Deutsche Bank reported a profitable first quarter of 2020 while growing revenues in its core bank and maintaining balance sheet strength. Capital remained substantially above regulatory minimum levels, while credit provisions grew from low levels in the prior year, reflecting a deteriorating macro-economic environment impacted by COVID-19.
“In the current crisis, we have shown robust numbers and demonstrated strong performance in support of our clients across all core businesses,” Deutsche Bank’s chief executive officer Christian Sewing said.
Group profit before tax was $224 million (EUR 206 million), despite bank levies of $546 million (EUR 503 million) and pre-tax transformation-related effects of $187 million (EUR 172 million). These effects comprised transformation charges of $91.3 million (EUR 84 million) and restructuring and severance of $95.6 million (EUR 88 million). First-quarter net income was $71.7 million (EUR 66 million).
The bank continued its strategic transformation as planned. Revenue and expense performance in the core bank reflected continued momentum and execution of strategic priorities. Of the total transformation-related effects anticipated between 2019 and 2022, 73% have now been recognised. The number of employees on a full-time equivalent (FTE) basis declined by 930 to 86,667 at the end of the quarter.
Provision for credit losses was $550 million (EUR 506 million), or 44 basis points of loans, and included approximately $282 million (EUR 260 million) related to COVID-19. Provision for credit losses taken in the quarter increased allowance for loan losses to $4.7 billion (EUR 4.3 billion), equivalent to 95 basis points of total loans. The full-year 2020 outlook is for provision of credit losses of 35-45 basis points of loans.
The core bank, which excludes the capital release unit, reported adjusted profit before tax of $1.2 billion (EUR 1.1 billion), up 32%, driven by 7% growth in revenues specific items and a 4% reduction in adjusted costs ex-transformation charges.
The capital release unit recognised a pre-tax loss of $833 million (EUR 767 million), which was in line with internal expectations. The unit continued to make progress with asset reduction despite challenging conditions. Leverage exposure was reduced by $9.8 billion (EUR 9 billion) to $128.2 billion (EUR 118 billion) in the quarter, while risk weighted assets were down $2.2 billion (EUR 2 billion) to $47.8 billion (EUR 44 billion).
Supporting clients through unprecedented challenges
All Deutsche Bank’s core businesses supported clients through exceptionally challenging market conditions. The corporate bank is supporting approximately 5,200 applications, with a volume of (EUR 4.4 billion), from customers related to the German government-sponsored KfW loan programme. Across its German network, Deutsche Bank has trained around 3,000 staff to provide specialist advice to clients on KfW and COVID-19 related topics. The corporate bank also earmarked $21.7 billion (EUR 20 billion) for new credit extension to companies.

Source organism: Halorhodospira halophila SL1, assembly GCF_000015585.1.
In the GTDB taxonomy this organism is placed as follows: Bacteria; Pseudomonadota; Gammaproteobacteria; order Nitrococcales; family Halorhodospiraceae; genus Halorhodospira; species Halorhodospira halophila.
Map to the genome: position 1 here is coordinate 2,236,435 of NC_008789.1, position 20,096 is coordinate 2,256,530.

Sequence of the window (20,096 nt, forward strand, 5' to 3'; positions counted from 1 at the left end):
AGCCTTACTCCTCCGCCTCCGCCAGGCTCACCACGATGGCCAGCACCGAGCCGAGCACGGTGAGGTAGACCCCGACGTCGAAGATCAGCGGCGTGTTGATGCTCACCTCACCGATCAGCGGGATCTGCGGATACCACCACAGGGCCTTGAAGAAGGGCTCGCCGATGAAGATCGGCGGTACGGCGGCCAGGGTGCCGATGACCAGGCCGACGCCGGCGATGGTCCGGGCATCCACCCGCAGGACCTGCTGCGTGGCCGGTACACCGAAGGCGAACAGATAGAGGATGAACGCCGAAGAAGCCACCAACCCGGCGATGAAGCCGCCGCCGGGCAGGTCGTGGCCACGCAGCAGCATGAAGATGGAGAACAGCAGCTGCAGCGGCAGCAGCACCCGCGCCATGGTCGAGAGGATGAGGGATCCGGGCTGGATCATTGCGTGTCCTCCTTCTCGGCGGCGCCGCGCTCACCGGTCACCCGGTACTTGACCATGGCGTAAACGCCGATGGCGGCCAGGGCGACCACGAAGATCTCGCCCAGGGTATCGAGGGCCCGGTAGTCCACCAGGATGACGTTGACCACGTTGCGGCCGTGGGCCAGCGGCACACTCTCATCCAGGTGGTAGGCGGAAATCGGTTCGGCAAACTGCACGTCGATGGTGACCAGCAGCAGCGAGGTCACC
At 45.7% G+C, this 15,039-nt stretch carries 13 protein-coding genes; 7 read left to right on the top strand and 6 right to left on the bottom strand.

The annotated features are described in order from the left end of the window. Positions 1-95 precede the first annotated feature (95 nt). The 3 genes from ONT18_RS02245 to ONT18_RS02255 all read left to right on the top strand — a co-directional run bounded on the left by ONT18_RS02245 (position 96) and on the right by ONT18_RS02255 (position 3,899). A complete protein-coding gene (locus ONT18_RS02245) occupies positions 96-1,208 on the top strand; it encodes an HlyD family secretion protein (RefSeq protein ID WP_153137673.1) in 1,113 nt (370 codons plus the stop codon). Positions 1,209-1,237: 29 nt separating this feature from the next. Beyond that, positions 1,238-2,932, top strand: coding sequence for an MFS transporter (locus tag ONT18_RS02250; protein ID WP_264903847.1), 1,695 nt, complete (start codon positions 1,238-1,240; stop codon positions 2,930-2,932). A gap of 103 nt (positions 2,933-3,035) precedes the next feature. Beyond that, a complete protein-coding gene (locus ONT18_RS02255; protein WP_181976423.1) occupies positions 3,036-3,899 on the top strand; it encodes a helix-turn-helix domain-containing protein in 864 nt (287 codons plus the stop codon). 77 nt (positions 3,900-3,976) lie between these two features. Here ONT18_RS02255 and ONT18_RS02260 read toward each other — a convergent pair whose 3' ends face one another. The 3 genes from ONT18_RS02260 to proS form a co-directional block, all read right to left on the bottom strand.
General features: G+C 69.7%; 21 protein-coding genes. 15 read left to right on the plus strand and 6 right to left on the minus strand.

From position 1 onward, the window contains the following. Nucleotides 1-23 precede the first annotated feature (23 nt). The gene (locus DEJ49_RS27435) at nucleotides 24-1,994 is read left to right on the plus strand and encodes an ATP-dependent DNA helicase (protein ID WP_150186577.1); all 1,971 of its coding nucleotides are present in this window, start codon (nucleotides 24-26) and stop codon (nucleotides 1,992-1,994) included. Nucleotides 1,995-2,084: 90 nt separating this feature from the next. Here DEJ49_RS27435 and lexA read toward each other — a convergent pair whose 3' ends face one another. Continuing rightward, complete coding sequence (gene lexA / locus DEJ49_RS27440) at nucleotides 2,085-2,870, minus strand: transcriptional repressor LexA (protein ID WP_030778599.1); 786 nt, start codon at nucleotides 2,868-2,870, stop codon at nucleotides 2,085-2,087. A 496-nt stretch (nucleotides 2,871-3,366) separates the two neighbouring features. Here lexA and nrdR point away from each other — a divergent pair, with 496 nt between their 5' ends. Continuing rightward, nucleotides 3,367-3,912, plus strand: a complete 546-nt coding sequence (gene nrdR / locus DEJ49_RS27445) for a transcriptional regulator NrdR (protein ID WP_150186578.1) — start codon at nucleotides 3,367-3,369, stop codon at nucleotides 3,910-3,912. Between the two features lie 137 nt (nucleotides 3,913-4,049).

The investment bank has helped companies, governments and agencies raise more than $163 billion (EUR 150 billion) in debt to finance their activities since the outbreak of COVID-19 in mid-March 2019.
The private bank continues to provide direct access to clients through 290 Deutsche Bank and all 800 postbank branches, more than any other German bank, supported by advisors providing advise by telephone and online. Daily logins reached approximately $2.7 million (EUR 2.5 million) per day, call centre volume has risen by around 30% and securities transactions processed for clients peaked at more than double average volumes.
Deutsche Bank’s German mobile distribution network (Mobiler Vertrieb), with more than 1,200 agents, handled more demand and served clients more intensively than at any time in its 32-year history, with sales up by 34% year on year.
Asset management has advised clients through its DWS Direkt channel, which saw volumes 50% above average, while volumes of digital activity through the DWS website and social media channels, rose by 25% and 32%, respectively.
Deutsche Bank has been active in helping communities around the world meet the challenge of COVID-19. The bank donated 575,000 medical masks to the municipalities of Frankfurt, Berlin and Bonn. In addition to making a $543,262 (EUR 500,000) donation, the bank is matching employee donations of over $651,915 (EUR 600,000) to food and shelter charities around the world to support some of those most impacted by the pandemic.
In India, Deutsche Bank has provided isolation rooms and family survival kits, and partnered with the Akshaya Patra Foundation to provide one million meals to homeless and daily wage labourers in four cities.